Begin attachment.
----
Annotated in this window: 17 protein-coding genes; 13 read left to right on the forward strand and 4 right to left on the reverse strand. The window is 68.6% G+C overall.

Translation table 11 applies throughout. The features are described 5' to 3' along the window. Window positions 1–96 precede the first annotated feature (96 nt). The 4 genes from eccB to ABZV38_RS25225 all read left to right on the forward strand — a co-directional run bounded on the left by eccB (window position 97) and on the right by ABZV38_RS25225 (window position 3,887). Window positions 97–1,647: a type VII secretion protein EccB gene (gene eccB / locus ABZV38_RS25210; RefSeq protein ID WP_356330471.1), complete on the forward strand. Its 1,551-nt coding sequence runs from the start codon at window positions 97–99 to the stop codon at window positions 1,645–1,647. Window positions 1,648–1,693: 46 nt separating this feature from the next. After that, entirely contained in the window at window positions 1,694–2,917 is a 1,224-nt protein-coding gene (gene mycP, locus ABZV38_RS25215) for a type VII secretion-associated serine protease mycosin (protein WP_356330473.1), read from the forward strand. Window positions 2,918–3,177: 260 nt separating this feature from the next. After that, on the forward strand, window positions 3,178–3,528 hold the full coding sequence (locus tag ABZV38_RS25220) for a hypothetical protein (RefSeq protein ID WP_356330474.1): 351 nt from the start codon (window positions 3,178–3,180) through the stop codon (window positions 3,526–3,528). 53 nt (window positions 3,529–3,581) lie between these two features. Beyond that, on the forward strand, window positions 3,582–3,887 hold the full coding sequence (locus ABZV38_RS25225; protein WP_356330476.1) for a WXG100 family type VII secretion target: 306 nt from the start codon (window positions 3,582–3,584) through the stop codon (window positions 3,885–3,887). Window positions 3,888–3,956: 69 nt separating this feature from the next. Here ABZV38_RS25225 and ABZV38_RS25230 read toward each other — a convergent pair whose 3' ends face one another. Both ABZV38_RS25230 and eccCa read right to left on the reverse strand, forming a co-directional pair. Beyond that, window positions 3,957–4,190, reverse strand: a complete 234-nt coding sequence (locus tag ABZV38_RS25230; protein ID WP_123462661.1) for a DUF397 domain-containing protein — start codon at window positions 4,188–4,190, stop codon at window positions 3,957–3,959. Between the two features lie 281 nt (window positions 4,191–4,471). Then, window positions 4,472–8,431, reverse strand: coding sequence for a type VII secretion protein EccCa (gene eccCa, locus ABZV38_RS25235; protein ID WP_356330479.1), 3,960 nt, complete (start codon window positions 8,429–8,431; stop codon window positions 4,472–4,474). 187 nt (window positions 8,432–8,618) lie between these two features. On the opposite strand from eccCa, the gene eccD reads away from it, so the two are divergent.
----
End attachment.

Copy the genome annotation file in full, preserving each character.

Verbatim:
Annotated in this window: 17 protein-coding genes; 13 read left to right on the forward strand and 4 right to left on the reverse strand. The window is 68.6% G+C overall.

Translation table 11 applies throughout. The features are described 5' to 3' along the window. Window positions 1–96 precede the first annotated feature (96 nt). The 4 genes from eccB to ABZV38_RS25225 all read left to right on the forward strand — a co-directional run bounded on the left by eccB (window position 97) and on the right by ABZV38_RS25225 (window position 3,887). Window positions 97–1,647: a type VII secretion protein EccB gene (gene eccB / locus ABZV38_RS25210; RefSeq protein ID WP_356330471.1), complete on the forward strand. Its 1,551-nt coding sequence runs from the start codon at window positions 97–99 to the stop codon at window positions 1,645–1,647. Window positions 1,648–1,693: 46 nt separating this feature from the next. After that, entirely contained in the window at window positions 1,694–2,917 is a 1,224-nt protein-coding gene (gene mycP, locus ABZV38_RS25215) for a type VII secretion-associated serine protease mycosin (protein WP_356330473.1), read from the forward strand. Window positions 2,918–3,177: 260 nt separating this feature from the next. After that, on the forward strand, window positions 3,178–3,528 hold the full coding sequence (locus tag ABZV38_RS25220) for a hypothetical protein (RefSeq protein ID WP_356330474.1): 351 nt from the start codon (window positions 3,178–3,180) through the stop codon (window positions 3,526–3,528). 53 nt (window positions 3,529–3,581) lie between these two features. Beyond that, on the forward strand, window positions 3,582–3,887 hold the full coding sequence (locus ABZV38_RS25225; protein WP_356330476.1) for a WXG100 family type VII secretion target: 306 nt from the start codon (window positions 3,582–3,584) through the stop codon (window positions 3,885–3,887). Window positions 3,888–3,956: 69 nt separating this feature from the next. Here ABZV38_RS25225 and ABZV38_RS25230 read toward each other — a convergent pair whose 3' ends face one another. Both ABZV38_RS25230 and eccCa read right to left on the reverse strand, forming a co-directional pair. Beyond that, window positions 3,957–4,190, reverse strand: a complete 234-nt coding sequence (locus tag ABZV38_RS25230; protein ID WP_123462661.1) for a DUF397 domain-containing protein — start codon at window positions 4,188–4,190, stop codon at window positions 3,957–3,959. Between the two features lie 281 nt (window positions 4,191–4,471). Then, window positions 4,472–8,431, reverse strand: coding sequence for a type VII secretion protein EccCa (gene eccCa, locus ABZV38_RS25235; protein ID WP_356330479.1), 3,960 nt, complete (start codon window positions 8,429–8,431; stop codon window positions 4,472–4,474). 187 nt (window positions 8,432–8,618) lie between these two features. On the opposite strand from eccCa, the gene eccD reads away from it, so the two are divergent.